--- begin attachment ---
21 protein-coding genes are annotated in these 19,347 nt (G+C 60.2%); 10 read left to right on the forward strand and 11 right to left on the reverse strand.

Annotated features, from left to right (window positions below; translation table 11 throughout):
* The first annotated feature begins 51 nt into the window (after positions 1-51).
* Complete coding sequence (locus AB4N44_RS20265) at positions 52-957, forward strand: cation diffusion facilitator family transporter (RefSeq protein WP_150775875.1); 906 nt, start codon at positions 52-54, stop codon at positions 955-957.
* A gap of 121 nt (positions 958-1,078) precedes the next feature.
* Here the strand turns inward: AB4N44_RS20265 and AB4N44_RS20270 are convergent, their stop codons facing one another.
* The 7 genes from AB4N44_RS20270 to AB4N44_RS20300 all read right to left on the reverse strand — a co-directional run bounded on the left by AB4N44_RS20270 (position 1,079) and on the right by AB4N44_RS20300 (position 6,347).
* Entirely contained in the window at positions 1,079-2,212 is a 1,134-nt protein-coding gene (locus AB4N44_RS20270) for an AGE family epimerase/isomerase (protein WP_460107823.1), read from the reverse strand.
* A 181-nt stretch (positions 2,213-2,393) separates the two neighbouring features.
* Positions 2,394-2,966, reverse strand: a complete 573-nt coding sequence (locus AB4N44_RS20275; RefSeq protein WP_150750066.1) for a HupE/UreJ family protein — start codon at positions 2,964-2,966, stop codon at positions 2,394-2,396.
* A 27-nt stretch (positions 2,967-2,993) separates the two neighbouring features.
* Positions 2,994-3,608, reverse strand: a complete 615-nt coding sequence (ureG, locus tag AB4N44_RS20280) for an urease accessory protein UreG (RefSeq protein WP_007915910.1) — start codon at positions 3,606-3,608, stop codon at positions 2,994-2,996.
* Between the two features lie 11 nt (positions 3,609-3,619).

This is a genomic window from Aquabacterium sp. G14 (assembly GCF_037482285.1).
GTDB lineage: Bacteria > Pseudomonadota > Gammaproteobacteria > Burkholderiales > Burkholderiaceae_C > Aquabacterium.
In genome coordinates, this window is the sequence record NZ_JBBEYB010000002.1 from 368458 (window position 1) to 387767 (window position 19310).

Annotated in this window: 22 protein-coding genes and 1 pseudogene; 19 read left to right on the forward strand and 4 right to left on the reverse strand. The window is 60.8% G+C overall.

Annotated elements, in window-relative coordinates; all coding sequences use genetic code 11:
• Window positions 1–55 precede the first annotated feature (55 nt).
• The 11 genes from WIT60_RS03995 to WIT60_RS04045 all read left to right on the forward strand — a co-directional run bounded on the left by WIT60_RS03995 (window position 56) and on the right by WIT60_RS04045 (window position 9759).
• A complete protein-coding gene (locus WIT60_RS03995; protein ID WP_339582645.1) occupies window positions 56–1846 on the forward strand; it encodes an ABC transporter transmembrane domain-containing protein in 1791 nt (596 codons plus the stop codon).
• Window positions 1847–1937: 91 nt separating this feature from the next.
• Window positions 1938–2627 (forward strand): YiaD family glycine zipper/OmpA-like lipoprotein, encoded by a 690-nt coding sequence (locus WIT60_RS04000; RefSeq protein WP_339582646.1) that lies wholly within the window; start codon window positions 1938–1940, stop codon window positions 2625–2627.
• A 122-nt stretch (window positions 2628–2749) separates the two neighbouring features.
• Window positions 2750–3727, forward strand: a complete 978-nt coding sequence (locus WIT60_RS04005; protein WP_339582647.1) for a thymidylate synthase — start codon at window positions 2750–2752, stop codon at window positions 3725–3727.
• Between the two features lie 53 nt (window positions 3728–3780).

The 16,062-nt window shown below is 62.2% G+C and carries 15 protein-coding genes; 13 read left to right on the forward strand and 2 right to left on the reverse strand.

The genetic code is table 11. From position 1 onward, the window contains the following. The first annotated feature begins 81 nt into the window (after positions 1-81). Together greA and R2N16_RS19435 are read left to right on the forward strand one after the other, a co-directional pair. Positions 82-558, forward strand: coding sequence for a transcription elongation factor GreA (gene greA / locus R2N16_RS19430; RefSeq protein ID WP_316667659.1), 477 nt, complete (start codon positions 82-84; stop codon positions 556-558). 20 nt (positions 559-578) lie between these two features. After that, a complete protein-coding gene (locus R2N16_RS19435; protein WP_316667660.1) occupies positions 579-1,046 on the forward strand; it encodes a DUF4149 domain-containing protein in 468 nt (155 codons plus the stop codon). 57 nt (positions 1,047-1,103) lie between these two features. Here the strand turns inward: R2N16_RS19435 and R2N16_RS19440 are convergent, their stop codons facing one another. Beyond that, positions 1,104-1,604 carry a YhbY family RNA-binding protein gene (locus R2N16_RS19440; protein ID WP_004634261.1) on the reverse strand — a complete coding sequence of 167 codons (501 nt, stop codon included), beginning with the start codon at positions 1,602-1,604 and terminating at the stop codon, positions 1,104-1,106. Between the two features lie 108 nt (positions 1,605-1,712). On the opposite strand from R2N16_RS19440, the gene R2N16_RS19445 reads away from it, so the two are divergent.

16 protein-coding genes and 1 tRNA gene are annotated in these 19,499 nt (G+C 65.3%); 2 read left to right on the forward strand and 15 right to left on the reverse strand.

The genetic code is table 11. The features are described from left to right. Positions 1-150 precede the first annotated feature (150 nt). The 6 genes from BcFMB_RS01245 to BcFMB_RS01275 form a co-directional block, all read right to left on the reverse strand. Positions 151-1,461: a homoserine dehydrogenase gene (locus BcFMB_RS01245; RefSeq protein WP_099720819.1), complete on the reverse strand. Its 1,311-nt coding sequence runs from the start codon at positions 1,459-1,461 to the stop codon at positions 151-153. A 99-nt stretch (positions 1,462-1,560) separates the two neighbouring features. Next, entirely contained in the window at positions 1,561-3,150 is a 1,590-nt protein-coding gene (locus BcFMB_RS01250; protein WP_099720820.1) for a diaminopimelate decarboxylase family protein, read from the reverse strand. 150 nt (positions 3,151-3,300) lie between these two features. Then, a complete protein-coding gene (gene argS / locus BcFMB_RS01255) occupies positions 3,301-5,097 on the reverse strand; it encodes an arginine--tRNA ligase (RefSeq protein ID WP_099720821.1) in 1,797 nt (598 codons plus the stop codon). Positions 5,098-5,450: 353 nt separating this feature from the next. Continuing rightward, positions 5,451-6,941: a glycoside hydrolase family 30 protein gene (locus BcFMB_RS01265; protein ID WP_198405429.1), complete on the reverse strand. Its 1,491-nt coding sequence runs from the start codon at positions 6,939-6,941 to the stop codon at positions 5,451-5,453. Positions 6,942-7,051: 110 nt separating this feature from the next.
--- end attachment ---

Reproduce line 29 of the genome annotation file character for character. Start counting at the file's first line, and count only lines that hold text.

16 protein-coding genes and 1 tRNA gene are annotated in these 19,499 nt (G+C 65.3%); 2 read left to right on the forward strand and 15 right to left on the reverse strand.